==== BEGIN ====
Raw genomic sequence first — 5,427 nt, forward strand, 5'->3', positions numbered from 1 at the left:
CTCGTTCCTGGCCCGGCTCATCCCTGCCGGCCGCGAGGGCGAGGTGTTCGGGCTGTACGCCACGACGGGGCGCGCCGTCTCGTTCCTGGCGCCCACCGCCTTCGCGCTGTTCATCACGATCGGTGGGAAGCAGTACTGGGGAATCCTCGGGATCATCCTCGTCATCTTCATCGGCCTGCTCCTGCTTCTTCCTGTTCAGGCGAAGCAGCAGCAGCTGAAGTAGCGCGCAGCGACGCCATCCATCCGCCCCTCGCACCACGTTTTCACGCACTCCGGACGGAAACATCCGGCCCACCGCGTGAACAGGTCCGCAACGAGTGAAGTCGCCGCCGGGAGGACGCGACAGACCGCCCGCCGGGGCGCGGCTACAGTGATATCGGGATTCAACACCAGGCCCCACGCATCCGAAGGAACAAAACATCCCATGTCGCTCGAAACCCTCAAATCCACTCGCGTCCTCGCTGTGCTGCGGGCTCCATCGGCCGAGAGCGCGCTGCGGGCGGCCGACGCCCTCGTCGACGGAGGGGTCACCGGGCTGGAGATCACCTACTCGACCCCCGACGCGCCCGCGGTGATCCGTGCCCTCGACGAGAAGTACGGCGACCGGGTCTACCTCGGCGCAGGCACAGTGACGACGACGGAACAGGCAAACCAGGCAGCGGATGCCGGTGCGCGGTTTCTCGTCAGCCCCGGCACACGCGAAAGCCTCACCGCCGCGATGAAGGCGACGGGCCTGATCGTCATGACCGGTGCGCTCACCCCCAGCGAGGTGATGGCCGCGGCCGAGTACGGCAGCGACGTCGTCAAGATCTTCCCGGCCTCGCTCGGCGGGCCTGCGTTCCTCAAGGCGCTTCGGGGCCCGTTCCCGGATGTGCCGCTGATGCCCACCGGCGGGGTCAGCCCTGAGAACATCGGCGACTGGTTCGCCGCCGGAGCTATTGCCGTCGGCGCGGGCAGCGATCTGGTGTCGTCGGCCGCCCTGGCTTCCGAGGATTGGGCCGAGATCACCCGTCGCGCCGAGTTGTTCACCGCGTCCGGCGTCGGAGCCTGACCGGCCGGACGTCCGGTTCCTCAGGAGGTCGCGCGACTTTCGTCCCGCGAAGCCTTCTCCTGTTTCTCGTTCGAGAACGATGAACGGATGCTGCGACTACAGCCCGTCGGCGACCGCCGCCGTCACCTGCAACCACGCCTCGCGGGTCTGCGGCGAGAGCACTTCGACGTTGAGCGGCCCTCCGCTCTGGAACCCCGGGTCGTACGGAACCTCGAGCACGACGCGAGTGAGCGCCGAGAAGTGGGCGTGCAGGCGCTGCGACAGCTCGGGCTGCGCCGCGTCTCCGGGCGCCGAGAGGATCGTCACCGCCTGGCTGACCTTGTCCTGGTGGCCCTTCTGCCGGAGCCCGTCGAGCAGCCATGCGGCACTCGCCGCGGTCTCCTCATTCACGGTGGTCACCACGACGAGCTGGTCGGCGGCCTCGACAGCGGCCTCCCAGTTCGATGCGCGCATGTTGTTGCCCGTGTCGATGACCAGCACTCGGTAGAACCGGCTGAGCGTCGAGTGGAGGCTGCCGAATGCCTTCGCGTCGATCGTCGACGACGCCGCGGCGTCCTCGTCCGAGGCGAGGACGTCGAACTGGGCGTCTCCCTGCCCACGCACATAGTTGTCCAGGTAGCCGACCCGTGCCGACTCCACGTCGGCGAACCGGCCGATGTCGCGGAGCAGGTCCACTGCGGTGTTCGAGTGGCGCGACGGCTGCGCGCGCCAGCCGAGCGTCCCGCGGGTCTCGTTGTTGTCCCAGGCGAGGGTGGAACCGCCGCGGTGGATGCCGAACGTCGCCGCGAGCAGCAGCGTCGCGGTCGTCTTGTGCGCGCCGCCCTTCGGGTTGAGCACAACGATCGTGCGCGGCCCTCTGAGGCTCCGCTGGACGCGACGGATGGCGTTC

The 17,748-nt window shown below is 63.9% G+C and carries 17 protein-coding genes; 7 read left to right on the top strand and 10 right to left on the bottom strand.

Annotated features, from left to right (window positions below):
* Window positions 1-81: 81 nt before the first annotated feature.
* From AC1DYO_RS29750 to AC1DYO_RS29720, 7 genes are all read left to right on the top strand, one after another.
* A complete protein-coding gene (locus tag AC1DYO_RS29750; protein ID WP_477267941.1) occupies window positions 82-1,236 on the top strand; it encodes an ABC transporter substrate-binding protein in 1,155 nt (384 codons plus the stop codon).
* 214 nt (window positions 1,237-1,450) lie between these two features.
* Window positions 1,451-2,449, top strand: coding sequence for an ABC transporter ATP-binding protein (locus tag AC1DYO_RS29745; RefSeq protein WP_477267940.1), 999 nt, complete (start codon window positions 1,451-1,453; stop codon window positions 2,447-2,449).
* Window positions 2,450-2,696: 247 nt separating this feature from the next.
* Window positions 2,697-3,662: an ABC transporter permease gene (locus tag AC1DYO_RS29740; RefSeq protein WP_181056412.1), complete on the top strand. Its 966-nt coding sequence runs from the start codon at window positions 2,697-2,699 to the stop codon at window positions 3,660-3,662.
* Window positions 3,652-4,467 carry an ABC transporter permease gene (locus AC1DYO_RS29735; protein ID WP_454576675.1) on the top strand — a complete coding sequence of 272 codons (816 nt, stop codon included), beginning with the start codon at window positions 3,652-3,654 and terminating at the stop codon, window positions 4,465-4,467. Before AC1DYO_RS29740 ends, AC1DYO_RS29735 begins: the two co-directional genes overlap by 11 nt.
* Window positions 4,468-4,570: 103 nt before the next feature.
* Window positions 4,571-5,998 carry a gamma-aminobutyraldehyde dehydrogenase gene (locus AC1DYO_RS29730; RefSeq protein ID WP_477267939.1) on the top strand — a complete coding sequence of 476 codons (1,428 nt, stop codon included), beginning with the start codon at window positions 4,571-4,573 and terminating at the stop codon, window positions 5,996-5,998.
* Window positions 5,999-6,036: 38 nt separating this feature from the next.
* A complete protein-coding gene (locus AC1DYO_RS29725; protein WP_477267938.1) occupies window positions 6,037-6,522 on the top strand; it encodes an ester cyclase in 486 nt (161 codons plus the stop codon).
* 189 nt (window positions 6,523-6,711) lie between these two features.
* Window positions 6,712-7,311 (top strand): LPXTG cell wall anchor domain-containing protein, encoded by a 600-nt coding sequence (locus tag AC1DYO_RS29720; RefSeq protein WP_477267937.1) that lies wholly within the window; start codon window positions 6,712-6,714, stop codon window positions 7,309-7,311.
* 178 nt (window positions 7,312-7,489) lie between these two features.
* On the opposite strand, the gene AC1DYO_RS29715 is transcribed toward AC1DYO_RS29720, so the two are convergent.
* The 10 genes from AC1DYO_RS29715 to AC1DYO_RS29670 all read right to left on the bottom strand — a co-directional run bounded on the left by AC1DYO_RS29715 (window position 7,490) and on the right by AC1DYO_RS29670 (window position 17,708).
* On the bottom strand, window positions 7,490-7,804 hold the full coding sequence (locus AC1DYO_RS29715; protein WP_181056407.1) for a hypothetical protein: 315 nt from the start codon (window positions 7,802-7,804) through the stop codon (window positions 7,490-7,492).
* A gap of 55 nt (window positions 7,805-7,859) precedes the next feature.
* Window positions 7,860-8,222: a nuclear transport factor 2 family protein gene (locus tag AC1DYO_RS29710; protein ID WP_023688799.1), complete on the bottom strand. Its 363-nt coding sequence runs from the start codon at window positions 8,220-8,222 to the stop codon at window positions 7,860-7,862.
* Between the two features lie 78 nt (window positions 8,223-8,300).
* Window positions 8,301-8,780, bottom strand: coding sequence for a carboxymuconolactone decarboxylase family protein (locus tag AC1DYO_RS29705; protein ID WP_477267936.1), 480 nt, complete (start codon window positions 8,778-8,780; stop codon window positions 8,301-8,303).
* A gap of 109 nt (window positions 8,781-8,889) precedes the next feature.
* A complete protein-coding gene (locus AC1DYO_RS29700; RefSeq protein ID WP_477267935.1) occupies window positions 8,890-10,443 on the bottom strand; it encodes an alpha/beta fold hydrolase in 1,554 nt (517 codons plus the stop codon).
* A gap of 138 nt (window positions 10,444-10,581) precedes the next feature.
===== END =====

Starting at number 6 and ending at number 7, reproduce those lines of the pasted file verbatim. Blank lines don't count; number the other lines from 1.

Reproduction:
* From AC1DYO_RS29750 to AC1DYO_RS29720, 7 genes are all read left to right on the top strand, one after another.
* A complete protein-coding gene (locus tag AC1DYO_RS29750; protein ID WP_477267941.1) occupies window positions 82-1,236 on the top strand; it encodes an ABC transporter substrate-binding protein in 1,155 nt (384 codons plus the stop codon).